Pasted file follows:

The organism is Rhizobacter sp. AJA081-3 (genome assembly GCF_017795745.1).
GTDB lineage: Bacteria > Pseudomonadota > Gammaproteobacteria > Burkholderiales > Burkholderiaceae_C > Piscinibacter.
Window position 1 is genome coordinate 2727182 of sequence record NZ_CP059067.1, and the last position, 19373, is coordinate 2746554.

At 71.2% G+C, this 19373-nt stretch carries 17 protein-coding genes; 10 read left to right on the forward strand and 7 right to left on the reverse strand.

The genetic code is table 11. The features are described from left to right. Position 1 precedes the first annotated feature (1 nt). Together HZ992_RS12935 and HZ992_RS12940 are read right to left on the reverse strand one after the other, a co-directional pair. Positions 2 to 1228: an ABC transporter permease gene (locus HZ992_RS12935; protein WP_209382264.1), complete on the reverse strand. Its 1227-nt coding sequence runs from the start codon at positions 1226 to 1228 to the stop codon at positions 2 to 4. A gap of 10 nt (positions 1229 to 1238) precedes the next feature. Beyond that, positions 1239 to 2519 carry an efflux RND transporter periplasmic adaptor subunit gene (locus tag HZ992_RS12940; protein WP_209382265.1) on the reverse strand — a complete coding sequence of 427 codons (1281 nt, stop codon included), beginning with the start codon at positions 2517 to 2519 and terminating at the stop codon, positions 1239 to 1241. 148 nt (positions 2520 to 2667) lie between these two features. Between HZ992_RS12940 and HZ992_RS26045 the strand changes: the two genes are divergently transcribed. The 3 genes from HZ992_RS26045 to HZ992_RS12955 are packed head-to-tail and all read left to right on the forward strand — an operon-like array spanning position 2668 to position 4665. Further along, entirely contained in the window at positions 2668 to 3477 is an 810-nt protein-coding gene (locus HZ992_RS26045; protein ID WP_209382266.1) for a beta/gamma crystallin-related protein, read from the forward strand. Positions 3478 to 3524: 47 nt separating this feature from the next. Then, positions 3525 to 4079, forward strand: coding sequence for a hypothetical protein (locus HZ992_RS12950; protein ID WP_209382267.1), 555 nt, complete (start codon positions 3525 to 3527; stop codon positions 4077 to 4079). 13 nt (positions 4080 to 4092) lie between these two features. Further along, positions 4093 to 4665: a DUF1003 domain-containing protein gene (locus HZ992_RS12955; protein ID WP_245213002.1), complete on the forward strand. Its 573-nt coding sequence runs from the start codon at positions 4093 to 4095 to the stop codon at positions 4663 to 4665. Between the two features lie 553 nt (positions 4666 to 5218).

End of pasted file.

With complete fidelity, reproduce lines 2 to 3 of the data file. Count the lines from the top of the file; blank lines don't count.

GTDB lineage: Bacteria > Pseudomonadota > Gammaproteobacteria > Burkholderiales > Burkholderiaceae_C > Piscinibacter.
Window position 1 is genome coordinate 2727182 of sequence record NZ_CP059067.1, and the last position, 19373, is coordinate 2746554.